Boriss had a user experience workshop that followed a good format: she did a few minutes of intro followed by demonstrations of applying her UX research suggestions to projects that people were working on. William Reynolds told me that he also ran a workshop session on the topic of getting people involved with Mozilla. Individuals can take matters into their own hands this way, and I wish I had done so myself (there’s always a next time!). I’d like to see conferences that encourage and support this even more.

How can this format help with the problems I talked about?

  1. the sessions spend most of their time in a two-way exchange between the “expert” and the participants, thus making better use of the bandwidth
  2. when communication is two-way, there’s more opportunity to overcome language issues than when you have a presenter following a predefined outline. In fact, sessions that involve group discussion could possibly take place in the group’s native language. (Of course, if everyone involved speaks the same language, then there’s no problem. Some of the MozCamp sessions were held in Spanish… of course, that left me, and some of the Brazilians, out.)
  3. More of the stuff that might get discussed on the “hallway track” can now get discussed by more people during sessions
  4. Ideally, there would be a bit more buffer time to handle schedule slippage and sessions that are so good that people just don’t want to stop

I still find conferences valuable and will continue to attend them, but I think we can do better.

When to Build Performance Measurement Tools for Firefox

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We’re well on our way to having a full-featured set of tools for web developers that ship with every release of Firefox, in addition to the already great Firebug add-on. In our roadmap, I talk about building “bundled tools for the most common tasks”. Lately, people have been asking me about tools to help web developers improve the performance of their applications.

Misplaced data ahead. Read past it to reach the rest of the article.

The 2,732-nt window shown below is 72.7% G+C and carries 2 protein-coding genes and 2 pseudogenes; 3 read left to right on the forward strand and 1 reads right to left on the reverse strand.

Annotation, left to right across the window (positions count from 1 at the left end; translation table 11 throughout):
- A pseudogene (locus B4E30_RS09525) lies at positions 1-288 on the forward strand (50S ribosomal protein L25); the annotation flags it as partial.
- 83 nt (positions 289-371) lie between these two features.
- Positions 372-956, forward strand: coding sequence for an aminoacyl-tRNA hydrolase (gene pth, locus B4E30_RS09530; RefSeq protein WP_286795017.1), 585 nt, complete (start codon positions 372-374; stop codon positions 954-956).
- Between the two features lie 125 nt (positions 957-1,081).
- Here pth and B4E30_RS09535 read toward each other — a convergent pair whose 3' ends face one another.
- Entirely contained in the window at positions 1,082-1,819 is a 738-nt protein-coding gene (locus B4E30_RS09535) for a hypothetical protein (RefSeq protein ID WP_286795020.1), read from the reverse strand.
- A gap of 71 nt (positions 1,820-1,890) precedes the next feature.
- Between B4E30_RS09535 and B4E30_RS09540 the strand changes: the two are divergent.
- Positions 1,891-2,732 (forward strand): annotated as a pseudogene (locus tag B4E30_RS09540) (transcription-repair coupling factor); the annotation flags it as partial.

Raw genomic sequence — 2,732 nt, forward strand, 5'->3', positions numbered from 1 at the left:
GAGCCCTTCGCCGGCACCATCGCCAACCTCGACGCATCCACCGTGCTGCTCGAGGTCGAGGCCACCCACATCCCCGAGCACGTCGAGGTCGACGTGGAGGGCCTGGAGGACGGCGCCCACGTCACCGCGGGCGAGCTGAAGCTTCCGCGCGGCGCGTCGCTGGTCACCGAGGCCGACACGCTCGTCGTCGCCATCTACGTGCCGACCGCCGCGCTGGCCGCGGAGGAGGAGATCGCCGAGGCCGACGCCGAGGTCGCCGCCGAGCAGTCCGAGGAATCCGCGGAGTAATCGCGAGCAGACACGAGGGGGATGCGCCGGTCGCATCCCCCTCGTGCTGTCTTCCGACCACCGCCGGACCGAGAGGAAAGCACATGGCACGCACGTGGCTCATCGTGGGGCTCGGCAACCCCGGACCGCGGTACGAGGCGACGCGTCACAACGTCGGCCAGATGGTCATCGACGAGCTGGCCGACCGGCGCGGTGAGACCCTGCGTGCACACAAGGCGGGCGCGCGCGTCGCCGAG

Firefox is very fast. In fact, Firefox and its competitors are so fast that most web developers only care about one aspect of web application performance: network access. Latency and the amount of data transferred are the biggest issues for most web developers. We’ll be working on providing insight into network access soon in Firefox.

Developers working on three sorts of web applications in particular are asking for deeper insight into what the platform is doing:

  • games
  • complex layouts involving large amounts of data
  • applications that have features you’d traditionally associate with “desktop applications”

Each browser has different performance characteristics, and these developers need tools that give them hints on how to make their apps responsive on each browser. They care about things like garbage collection pauses, repaints and reflows and hot spots in their JavaScript code where the just-in-time compilers aren’t able to make the JS zoom.

Most web developers aren’t working on these kinds of apps, and we’re focused on building tools that are useful for the “most common tasks”. However, we want these kinds of applications to run well on Firefox. Firefox developer tools really serve two groups: the web developers who use the tools directly, and the hundreds of millions of Firefox users who are looking to experience the web in the best way possible.

I think that our focus needs to remain on building the best tools for the most common tasks. But we also need to accommodate these sophisticated developers. Fortunately, we have more options than just “build it” or “don’t”.

For a feature to ship in Firefox, it goes through a lot of work to ensure that the feature is of a quality that is ready to ship to many millions of people and in many languages. The developers building these performance intensive apps do not number in the millions, and they are capable of installing add-ons. Some are even willing to produce their own custom builds of Firefox, if that’s what it takes to get the performance data they want.

In my opinion, that’s the planning lever we need to pull here. We can try to get these developers the data they need, albeit in a rough form, in add-ons as soon as possible. Along those lines, Brian Hackett has made his JIT Inspector tool available as an add-on.

If you need help figuring out performance issues with your application in Firefox, get in touch.